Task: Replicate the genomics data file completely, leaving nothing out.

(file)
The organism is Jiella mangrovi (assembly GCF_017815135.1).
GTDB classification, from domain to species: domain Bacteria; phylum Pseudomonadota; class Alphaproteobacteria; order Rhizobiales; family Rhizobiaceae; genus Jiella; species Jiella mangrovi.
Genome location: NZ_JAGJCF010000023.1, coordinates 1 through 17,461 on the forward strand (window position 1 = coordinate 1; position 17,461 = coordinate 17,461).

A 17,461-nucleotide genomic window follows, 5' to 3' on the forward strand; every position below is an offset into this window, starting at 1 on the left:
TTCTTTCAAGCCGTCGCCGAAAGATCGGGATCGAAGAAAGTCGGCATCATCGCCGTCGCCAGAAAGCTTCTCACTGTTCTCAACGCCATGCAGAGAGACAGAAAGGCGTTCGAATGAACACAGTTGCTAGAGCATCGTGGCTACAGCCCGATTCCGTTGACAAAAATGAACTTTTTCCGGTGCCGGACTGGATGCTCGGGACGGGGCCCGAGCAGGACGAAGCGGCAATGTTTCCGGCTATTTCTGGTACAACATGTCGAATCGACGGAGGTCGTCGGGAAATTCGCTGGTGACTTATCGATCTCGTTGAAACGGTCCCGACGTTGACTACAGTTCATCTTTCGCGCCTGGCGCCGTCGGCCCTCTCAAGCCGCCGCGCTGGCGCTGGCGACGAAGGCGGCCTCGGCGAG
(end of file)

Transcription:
The organism is Jiella mangrovi (assembly GCF_017815135.1).
GTDB classification, from domain to species: domain Bacteria; phylum Pseudomonadota; class Alphaproteobacteria; order Rhizobiales; family Rhizobiaceae; genus Jiella; species Jiella mangrovi.
Genome location: NZ_JAGJCF010000023.1, coordinates 1 through 17,461 on the forward strand (window position 1 = coordinate 1; position 17,461 = coordinate 17,461).

A 17,461-nucleotide genomic window follows, 5' to 3' on the forward strand; every position below is an offset into this window, starting at 1 on the left:
TTCTTTCAAGCCGTCGCCGAAAGATCGGGATCGAAGAAAGTCGGCATCATCGCCGTCGCCAGAAAGCTTCTCACTGTTCTCAACGCCATGCAGAGAGACAGAAAGGCGTTCGAATGAACACAGTTGCTAGAGCATCGTGGCTACAGCCCGATTCCGTTGACAAAAATGAACTTTTTCCGGTGCCGGACTGGATGCTCGGGACGGGGCCCGAGCAGGACGAAGCGGCAATGTTTCCGGCTATTTCTGGTACAACATGTCGAATCGACGGAGGTCGTCGGGAAATTCGCTGGTGACTTATCGATCTCGTTGAAACGGTCCCGACGTTGACTACAGTTCATCTTTCGCGCCTGGCGCCGTCGGCCCTCTCAAGCCGCCGCGCTGGCGCTGGCGACGAAGGCGGCCTCGGCGAG